Jon Johnson
COLUMNIST

When I first noticed Steigl’s Grapefruit Radler on LCBO shelves a couple of summers ago, I also noticed that stock would disappear almost as fast as it arrived. At the time it was the only radler option in the LCBO and its tart, refreshing flavour caught on quickly. In the ensuing years, more radlers have become available, and they’ve become a bit of a summer beer sensation.

Despite their popularity, I’m sure many of their fans wonder every time they crack one: “what the hell is a radler, anyway?”

A radler is technically a variant of a shandy, which is beer mixed with juice, carbonated juice or soft drinks, like ginger beer or ginger ale. Radlers themselves originate from Germany, and traditionally consist of a fifty-fifty mix of beer and sparkling lemonade. The result is a refreshing beverage with a low-alcohol content.

The legend goes that on a June day in 1922, Munich innkeeper Franz Xaver Kugler’s beer garden was overrun with cyclists. When Kugler’s beer supply was running low, he mixed his remaining beer with some sparkling lemonade, which was not selling to his beer-loving clientele. The beverage was a hit with the cyclists, and so came to be named after them — radler being the German word for “cyclist.”

For whatever reason, perhaps because Steigl’s Grapefruit Radler was many Ontarians’ first introduction to the beverage, there have not been many lemonade-based radlers available in the province. Steigl’s offering remains a particularly good example of a radler, with its well-balanced flavour and mix of sweet and tart. After a seemingly unpopular lemonade radler that showed up a few years ago but never returned, Waterloo Brewing now has their own grapefruit radler, which is much more tart than Steigl’s. This is a plus for me, but might not be for everyone. Also available in the LCBO this year is Amsterdam’s blood orange radler called Sweetwater Squeeze. Personally, I found Sweetwater a little boring, preferring the tart grapefruit flavours of other brands.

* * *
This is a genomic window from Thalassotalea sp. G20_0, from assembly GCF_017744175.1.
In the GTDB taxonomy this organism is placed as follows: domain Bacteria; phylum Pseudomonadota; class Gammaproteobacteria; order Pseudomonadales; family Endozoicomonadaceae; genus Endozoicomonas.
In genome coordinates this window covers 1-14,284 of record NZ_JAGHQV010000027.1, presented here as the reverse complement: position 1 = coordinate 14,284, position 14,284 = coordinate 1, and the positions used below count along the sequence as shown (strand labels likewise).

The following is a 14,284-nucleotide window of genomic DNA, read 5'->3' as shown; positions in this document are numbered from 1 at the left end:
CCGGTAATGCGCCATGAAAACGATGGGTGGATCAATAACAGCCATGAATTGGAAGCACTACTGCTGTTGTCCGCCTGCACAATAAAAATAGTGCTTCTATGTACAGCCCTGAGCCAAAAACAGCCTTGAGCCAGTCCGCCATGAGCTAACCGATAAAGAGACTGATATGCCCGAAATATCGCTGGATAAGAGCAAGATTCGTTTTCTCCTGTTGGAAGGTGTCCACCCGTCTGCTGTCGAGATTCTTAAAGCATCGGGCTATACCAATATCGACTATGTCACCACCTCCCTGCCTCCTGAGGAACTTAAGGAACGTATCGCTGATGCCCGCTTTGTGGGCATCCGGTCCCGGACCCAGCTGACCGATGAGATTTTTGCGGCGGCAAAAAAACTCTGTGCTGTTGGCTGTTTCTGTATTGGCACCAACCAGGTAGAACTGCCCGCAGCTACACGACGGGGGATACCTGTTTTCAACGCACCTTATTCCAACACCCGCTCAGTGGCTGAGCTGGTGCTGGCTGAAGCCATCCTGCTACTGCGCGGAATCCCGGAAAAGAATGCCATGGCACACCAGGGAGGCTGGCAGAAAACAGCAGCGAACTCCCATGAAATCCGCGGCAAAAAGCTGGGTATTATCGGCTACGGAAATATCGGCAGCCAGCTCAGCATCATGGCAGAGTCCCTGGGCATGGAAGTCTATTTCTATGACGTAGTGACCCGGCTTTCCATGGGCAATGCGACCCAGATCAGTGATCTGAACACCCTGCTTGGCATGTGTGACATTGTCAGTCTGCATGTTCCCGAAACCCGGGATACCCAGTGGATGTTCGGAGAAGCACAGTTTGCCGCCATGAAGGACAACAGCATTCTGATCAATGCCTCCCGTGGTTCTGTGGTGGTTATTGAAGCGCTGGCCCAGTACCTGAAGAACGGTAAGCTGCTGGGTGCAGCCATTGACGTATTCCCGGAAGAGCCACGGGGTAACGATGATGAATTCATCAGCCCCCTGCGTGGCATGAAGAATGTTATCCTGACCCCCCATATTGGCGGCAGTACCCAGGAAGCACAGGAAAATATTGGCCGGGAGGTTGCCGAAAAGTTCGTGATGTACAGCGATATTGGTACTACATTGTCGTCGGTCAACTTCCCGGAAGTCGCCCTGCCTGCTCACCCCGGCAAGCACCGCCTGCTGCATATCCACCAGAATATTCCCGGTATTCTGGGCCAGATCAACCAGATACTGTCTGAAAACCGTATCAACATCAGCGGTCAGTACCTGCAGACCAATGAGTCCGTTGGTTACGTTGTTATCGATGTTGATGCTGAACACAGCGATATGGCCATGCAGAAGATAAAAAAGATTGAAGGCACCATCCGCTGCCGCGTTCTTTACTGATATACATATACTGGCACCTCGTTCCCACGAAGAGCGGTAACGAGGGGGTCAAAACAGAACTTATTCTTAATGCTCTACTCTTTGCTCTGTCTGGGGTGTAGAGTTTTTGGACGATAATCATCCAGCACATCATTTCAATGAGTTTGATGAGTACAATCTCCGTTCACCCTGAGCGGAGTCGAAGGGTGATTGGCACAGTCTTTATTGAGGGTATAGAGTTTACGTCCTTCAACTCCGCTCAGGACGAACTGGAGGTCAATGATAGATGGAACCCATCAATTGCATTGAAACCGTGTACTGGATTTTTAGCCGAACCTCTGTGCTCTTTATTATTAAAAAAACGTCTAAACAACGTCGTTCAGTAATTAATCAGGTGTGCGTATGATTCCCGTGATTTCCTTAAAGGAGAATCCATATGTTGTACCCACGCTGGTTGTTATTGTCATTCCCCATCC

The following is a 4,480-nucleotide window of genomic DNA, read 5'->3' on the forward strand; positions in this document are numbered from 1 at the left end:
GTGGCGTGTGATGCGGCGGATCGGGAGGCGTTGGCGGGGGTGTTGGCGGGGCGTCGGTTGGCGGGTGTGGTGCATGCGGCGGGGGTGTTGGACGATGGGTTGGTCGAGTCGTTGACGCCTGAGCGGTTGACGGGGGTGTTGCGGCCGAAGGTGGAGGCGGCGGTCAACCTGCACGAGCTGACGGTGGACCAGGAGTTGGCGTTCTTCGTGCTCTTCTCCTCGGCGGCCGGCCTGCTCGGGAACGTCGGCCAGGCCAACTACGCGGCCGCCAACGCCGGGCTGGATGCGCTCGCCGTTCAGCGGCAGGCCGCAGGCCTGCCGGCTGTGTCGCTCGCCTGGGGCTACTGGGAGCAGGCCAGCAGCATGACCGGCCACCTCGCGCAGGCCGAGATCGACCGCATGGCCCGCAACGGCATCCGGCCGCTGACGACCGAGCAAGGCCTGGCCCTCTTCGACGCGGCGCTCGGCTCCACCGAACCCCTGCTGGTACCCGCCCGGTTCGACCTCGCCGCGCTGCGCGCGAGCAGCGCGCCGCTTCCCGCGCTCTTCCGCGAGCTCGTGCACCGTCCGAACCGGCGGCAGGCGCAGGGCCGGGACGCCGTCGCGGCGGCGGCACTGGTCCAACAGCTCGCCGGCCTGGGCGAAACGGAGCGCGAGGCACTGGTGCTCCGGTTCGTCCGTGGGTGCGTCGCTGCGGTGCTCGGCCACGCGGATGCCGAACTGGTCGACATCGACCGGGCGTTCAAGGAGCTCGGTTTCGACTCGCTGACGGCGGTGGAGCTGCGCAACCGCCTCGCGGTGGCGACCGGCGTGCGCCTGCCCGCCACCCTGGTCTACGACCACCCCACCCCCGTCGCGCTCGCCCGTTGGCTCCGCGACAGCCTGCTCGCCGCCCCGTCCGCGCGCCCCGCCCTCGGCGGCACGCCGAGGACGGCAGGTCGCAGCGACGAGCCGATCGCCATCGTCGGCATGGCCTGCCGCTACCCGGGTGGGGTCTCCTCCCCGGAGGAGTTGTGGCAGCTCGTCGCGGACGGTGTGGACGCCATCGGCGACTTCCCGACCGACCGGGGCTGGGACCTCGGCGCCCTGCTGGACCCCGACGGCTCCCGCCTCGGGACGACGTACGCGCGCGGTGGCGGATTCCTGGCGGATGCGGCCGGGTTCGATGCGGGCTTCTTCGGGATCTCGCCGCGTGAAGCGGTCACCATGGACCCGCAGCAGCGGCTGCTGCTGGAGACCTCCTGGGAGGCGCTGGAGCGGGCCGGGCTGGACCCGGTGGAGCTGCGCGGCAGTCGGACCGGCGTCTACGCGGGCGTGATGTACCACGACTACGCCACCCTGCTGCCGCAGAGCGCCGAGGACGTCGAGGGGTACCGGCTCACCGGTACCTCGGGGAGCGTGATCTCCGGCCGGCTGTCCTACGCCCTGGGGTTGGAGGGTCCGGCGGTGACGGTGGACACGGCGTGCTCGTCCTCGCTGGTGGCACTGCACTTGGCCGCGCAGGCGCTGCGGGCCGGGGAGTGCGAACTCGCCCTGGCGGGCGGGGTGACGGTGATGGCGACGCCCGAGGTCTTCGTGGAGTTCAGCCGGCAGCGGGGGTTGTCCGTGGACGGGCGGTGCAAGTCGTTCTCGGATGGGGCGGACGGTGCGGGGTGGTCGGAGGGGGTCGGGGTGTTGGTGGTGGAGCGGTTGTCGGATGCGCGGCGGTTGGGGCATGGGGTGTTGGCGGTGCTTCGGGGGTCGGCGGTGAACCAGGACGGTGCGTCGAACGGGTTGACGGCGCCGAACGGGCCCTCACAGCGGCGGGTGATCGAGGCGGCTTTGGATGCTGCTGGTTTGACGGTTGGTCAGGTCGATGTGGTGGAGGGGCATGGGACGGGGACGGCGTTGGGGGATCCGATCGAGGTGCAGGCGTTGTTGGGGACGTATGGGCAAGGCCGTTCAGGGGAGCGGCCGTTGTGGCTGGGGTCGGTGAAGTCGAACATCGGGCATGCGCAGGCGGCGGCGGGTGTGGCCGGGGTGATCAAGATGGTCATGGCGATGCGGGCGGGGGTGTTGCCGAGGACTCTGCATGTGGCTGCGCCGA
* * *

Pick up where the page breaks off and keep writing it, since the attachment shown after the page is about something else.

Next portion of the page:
This year sees two new import radlers hit the LCBO. Both originating from Germany, Schofferhofer Grapefruit Radler and Wernesgruner Radler, which is a lemonade-based radler, can be found on store shelves. I’ve not had the pleasure of trying either of these yet, but I look forward to getting my hands on a few cans as the temperature rises.

Even if you (like me) don’t typically go for flavoured beers, radlers are a whole different thing, and I recommend checking some out. They’re the perfect midsummer, post-bike ride (or whatever activity gets your thirst up) beverage.